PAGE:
There will be a celebration somewhere in the world this week after the International Olympic Committee makes its choice of which city is to host the 2020 Olympic Games.
Either Istanbul (Turkey), Tokyo (Japan) and Madrid (Spain) will be partying before getting to work on preparations to host the XXXII Games. Which city gets that honor will be decided by the IOC at its annual general meeting in Buenos Aires, Argentina, which starts today and runs to Tuesday.
Madrid was beaten in the final voting by Rio de Janeiro in Brazil to host the 2016 Games. Chicago and Tokyo had also been in the running. The winning 2020 city will be announced on September 7, at 5pm local time.
This week the 125th IOC Session will also make decisions on the possible inclusion of a new sport in the Olympic programme; and will also elect the ninth IOC President.
Before this week’s meeting the IOC Coordination Commission paid its fifth visit to Rio to inspect progress in its legacy planning, venues, test event preparation, accommodation, sustainability, spectator experience, and marketing.
The FIFA Confederations Cup and the World Youth Day both allowed Rio 2016 to check planning assumptions, but a large amount of work remains to be completed and timelines still remain tight.
Equestrian events will held at the city’s National Equestrian Center, 17km from where the Olympic village will be located. The center can accommodate 14,000 people, and is currently used as an Olympic training centre. Rio de Janiero has budgeted $US10.7 million for further permanent construction at the site, and an additional $US9.6 million for temporary construction to get the venue ready for the Games.
Speaking at the end of the meeting, IOC Coordination Commission Chair Nawal El Moutawakel said: “Twenty-nine weeks after our last Commission visit to Rio de Janeiro, we’ve been able to see progress in a number of areas and a good understanding from the organisers and their government partners about the areas that they need to prioritise.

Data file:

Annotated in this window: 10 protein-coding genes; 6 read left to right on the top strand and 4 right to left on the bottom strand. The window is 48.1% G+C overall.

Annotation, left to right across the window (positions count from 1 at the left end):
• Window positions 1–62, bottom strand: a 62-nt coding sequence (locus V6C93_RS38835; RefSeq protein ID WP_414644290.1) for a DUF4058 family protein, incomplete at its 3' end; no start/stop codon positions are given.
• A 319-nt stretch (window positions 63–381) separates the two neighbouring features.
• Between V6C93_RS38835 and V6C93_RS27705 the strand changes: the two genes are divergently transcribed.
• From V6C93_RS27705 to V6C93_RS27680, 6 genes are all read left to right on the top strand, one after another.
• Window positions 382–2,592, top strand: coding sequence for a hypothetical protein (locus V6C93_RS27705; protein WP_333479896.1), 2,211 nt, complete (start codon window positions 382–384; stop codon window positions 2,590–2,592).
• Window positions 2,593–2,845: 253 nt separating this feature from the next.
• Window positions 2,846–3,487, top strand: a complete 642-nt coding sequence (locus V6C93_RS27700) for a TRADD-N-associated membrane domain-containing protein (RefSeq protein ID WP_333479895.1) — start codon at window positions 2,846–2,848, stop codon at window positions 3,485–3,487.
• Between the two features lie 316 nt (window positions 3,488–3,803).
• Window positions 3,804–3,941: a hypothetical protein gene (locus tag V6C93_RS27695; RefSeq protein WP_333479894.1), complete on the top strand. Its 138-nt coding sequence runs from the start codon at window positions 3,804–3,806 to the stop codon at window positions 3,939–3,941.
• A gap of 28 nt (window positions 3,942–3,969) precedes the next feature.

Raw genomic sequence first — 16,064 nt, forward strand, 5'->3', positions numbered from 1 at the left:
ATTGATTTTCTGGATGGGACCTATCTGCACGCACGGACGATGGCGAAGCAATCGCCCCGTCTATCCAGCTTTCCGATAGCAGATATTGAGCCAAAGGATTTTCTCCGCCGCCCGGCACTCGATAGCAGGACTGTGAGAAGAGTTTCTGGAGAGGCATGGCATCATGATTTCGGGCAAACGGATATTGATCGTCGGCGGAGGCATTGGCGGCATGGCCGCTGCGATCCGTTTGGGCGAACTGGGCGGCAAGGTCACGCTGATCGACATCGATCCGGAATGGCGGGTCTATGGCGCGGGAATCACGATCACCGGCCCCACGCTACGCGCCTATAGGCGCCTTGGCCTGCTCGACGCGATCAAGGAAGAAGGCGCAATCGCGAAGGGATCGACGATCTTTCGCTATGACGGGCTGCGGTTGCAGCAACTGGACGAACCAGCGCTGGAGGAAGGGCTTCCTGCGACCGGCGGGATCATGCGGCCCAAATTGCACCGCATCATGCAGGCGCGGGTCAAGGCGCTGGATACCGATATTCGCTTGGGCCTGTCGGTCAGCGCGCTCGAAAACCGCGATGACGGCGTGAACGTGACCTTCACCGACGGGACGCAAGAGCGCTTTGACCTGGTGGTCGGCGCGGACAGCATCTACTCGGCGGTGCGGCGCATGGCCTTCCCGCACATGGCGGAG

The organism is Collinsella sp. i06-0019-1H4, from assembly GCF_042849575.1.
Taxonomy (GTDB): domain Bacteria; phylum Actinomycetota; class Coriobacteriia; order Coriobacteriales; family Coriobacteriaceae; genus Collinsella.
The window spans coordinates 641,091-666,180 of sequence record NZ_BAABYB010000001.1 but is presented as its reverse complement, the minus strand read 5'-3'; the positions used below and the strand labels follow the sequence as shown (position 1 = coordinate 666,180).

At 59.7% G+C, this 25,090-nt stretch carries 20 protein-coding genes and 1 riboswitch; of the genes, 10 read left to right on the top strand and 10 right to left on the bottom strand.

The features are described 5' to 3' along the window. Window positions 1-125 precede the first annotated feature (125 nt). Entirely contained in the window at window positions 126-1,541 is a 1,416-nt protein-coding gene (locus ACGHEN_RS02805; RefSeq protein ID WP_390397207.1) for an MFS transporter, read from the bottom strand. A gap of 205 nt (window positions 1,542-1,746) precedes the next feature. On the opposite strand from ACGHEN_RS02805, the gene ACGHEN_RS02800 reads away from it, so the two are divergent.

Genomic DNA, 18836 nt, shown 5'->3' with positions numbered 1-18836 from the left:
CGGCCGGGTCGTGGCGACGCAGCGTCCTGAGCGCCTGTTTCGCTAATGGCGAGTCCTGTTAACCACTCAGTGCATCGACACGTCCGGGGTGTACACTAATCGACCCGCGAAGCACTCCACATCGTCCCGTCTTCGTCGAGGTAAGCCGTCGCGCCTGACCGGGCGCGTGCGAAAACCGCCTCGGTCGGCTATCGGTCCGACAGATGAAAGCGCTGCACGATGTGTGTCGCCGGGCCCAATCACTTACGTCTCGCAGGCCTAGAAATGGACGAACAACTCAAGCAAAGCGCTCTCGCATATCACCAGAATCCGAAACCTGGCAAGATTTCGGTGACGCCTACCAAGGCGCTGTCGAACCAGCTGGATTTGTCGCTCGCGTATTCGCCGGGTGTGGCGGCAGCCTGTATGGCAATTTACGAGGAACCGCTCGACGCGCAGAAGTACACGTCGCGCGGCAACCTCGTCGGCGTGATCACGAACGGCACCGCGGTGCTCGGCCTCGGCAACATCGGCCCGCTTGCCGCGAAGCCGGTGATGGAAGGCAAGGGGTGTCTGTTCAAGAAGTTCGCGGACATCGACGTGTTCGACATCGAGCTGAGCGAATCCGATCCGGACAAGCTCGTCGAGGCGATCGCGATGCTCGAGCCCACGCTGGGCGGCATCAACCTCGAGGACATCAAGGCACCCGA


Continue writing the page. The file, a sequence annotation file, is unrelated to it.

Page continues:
“We have been impressed by the commitment of the Rio 2016 team to ensure that legacy is at the heart of everything they do and whether it is developing transport infrastructure, building an education programme, or leaving a sporting heritage to the city, Rio 2016 is making sure that nothing is left to chance.”
In areas as varied as transportation, education, medical, procurement, spectrum management, accessibility, and venue construction, the partnership between the IOC, Rio 2016 and the local authorities is paying benefits not just for the period of the Games but beyond and for generations to come.
During the two days of meetings, the Commission also received updates on preparations in areas such as athletes and National Olympic Committees services; sport and International Federations services; the Paralympic Games; media services; venues and infrastructure; Games operations; marketing; engagement; and technology.
The Commission will return to Rio de Janeiro next year in March for its sixth visit. This will be the first visit after Rio becomes the next host city in line following the close of the Sochi 2014 Olympic Winter Games.